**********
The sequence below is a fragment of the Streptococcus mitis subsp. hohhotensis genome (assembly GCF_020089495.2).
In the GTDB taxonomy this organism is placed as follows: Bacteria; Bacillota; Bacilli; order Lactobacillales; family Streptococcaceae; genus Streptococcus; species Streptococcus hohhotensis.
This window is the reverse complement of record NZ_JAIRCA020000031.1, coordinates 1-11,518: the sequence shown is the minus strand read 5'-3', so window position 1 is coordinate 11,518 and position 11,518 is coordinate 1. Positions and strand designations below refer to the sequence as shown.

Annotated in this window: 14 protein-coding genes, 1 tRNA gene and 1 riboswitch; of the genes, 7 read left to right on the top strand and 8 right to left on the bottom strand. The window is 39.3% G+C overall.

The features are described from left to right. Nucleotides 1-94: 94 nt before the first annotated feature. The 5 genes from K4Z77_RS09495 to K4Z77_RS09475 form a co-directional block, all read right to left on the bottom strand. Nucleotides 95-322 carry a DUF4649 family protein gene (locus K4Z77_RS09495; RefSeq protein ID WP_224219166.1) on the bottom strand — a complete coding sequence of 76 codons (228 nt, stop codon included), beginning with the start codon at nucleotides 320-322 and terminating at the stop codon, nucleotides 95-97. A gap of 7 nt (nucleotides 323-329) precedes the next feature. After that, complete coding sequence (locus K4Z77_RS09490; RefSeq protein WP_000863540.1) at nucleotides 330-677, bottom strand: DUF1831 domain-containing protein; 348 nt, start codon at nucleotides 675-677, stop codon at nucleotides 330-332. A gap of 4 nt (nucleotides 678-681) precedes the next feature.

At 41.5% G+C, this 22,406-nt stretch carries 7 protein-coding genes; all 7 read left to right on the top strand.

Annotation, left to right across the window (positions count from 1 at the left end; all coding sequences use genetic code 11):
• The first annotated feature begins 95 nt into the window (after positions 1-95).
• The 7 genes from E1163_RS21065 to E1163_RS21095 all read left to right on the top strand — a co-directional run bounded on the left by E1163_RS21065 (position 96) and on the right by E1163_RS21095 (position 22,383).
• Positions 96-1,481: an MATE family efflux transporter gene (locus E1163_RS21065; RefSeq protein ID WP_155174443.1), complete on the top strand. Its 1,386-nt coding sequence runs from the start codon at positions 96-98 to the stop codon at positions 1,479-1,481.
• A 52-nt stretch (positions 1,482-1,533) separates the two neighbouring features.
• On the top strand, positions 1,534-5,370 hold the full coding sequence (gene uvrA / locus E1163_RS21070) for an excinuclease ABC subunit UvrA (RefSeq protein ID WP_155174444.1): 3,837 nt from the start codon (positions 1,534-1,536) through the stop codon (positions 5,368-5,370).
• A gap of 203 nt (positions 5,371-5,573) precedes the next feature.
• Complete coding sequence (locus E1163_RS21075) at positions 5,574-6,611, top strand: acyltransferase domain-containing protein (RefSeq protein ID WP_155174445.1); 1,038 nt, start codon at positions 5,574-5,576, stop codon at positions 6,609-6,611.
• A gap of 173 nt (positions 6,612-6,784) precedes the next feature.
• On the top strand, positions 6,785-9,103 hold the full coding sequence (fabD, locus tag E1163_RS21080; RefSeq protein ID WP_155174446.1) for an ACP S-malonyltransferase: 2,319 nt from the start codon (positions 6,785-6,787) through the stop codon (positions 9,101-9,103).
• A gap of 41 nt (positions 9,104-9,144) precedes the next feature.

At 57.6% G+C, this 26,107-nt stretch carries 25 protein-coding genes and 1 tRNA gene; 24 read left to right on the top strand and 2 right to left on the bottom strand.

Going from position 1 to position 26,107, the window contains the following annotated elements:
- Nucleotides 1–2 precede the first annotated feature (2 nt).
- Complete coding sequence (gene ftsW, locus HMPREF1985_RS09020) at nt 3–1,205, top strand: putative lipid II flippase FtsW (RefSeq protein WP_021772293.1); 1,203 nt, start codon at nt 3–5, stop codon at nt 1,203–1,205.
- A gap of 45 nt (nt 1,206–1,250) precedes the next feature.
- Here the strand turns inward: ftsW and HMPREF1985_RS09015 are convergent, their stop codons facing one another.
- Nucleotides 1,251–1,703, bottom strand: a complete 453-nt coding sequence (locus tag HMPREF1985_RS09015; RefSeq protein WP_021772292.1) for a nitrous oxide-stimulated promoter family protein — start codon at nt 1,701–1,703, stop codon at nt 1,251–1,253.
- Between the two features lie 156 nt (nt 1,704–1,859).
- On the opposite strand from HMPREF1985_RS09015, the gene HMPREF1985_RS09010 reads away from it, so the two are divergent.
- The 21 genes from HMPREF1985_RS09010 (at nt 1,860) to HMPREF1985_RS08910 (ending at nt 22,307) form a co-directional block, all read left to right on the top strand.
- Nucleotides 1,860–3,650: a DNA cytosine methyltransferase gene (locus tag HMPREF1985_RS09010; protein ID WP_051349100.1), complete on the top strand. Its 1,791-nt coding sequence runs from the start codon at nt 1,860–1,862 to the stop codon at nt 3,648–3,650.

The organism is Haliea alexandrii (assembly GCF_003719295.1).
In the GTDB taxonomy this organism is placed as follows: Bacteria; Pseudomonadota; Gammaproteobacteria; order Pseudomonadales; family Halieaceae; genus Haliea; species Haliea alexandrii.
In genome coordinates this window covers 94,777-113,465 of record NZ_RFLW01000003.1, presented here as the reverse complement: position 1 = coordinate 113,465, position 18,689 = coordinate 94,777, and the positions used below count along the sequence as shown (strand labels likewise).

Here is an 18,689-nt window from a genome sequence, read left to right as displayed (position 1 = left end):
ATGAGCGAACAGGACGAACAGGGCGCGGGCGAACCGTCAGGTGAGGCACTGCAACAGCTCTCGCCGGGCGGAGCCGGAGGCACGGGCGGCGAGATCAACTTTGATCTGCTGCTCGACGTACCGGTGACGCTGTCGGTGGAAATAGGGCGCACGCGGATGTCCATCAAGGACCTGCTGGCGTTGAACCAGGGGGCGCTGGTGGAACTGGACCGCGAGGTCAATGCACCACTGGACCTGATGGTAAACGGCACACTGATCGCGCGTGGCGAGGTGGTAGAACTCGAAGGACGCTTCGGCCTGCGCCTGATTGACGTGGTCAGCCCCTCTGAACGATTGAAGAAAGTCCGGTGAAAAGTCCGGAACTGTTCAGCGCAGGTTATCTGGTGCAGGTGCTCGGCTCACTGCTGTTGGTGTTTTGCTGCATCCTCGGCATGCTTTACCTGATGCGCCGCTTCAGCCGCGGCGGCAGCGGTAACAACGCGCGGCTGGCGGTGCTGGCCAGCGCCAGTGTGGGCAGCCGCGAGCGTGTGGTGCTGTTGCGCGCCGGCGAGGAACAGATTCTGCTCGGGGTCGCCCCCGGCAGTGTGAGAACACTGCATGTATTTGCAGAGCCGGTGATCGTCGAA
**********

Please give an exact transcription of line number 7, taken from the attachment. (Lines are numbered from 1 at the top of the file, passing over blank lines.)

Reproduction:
Annotation, left to right across the window (positions count from 1 at the left end; all coding sequences use genetic code 11):